Rule of 55: How to Avoid Early Withdrawal Penalties on Your 401(k)

Lunch room hearsay will lead you to believe that you can’t touch your 401(k) assets without incurring an early withdrawal penalty until you are age 59 ½. This is true in most cases—however there is an important exception to the rule.

When Can I Access My 401(k) Without An Early Withdrawal Penalty?

The relationship you have with your employer may end for a number of reasons, such as retirement, corporate downsizing, or moving out of state. The good news is that you may have more asset liquidity than you realized. If you separate from your company between the ages of 55-59 ½, you may withdraw assets from the 401(k) without penalty. This provision is commonly referred to as the Rule of 55.

However, there are a few important items to be aware of:

  • The provision may only be utilized after separation from the current employer.
  • Only assets in your current plan are applicable for the penalty free withdrawal. If you have old 401(k) accounts from previous employers, you’ll have to wait until age 59 ½ to withdraw those funds. It may be beneficial to consolidate your old 401(k) plans into your current plan prior to separating from the company, thereby boosting the amount of assets you can potentially access without penalty.
  • 401(k) accounts and IRA accounts operate under different rules. The Rule of 55 does not apply to IRA accounts, which require you to wait until age 59 ½ to withdrawal assets penalty free.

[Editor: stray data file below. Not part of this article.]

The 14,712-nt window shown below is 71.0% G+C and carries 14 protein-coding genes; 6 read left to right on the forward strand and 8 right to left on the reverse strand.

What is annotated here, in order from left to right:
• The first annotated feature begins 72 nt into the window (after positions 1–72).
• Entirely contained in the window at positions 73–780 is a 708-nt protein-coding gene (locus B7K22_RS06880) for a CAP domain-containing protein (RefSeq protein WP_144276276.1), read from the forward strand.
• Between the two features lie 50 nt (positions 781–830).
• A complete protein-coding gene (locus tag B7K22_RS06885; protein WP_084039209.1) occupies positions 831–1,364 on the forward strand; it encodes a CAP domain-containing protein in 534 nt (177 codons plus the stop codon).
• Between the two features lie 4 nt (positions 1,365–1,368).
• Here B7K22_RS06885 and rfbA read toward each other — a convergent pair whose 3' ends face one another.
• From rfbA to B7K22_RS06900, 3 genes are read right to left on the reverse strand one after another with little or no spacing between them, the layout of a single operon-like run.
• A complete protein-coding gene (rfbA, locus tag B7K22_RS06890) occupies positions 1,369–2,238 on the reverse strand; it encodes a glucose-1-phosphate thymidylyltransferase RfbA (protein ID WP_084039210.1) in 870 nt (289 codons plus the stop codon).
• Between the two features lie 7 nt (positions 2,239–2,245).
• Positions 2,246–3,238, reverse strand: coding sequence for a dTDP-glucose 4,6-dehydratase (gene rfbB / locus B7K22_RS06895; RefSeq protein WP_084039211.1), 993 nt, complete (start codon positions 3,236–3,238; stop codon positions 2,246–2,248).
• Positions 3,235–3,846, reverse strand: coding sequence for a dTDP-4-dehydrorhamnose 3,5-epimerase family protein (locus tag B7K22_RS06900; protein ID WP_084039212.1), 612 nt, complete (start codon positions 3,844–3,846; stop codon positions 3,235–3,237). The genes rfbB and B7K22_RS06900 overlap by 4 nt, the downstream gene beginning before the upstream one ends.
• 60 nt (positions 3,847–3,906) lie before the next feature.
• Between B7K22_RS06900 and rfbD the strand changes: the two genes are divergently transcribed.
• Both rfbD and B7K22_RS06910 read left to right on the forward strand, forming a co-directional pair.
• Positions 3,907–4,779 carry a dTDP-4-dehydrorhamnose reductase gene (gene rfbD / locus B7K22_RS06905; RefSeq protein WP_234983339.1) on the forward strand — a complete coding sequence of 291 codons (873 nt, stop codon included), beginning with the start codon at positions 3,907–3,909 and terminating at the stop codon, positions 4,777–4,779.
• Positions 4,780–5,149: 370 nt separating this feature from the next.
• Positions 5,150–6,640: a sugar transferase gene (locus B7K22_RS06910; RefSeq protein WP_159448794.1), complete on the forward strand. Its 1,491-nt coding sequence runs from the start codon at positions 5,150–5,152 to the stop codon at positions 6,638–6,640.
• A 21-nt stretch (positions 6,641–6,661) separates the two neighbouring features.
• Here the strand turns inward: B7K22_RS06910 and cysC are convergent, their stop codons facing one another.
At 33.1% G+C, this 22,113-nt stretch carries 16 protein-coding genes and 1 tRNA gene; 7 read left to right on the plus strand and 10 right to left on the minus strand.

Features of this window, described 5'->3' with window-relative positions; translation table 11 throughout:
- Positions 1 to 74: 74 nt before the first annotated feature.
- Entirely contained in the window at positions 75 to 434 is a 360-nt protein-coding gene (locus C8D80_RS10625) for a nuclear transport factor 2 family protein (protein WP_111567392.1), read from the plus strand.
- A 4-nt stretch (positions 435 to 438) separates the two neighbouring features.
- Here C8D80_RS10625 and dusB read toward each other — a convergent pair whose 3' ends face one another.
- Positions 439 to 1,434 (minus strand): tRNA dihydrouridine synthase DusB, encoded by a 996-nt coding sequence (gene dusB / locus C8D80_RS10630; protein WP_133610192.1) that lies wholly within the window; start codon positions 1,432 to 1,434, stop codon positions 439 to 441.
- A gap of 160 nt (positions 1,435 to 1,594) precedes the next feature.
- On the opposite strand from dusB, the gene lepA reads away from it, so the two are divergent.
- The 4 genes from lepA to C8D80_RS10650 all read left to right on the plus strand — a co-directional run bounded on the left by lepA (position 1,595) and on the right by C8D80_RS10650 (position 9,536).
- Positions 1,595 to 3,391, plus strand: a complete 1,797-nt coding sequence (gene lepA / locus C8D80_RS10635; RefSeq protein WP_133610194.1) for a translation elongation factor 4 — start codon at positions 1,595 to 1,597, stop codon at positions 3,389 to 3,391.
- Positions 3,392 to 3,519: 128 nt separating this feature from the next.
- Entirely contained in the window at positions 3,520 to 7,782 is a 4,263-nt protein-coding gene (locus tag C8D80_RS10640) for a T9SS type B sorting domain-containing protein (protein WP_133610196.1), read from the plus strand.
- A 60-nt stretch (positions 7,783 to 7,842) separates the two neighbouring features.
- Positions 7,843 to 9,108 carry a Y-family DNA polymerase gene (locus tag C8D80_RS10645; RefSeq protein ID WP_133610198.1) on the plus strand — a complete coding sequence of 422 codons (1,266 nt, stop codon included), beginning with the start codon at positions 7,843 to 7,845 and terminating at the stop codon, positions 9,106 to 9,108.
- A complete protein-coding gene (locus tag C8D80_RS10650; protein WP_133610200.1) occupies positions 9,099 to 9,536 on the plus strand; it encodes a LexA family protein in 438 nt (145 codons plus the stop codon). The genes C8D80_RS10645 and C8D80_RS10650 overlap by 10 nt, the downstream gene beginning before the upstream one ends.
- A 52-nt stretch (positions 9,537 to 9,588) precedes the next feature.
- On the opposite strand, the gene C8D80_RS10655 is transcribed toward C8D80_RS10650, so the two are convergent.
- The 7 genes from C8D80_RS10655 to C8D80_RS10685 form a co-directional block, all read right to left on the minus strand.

• Withdrawals will still be taxed as ordinary income.

Bottom Line

It is very common for people to rollover 401(k) assets into an IRA upon retirement or separation from a company. In many cases, doing so makes a lot of sense. However, if you are between the ages of 55-59 ½ beware! You should think twice as it may be in your best interest to keep your assets in the employer sponsored 401(k) plan.


This information is provided for general information purposes only and is not intended to provide specific investment advice. The information in the articles should not be relied on for tax reporting, accounting, or valuation purposes. Past performance is not a guarantee of future performance. It is not possible to invest directly in an index.

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2018-06-06T13:52:22+00:00

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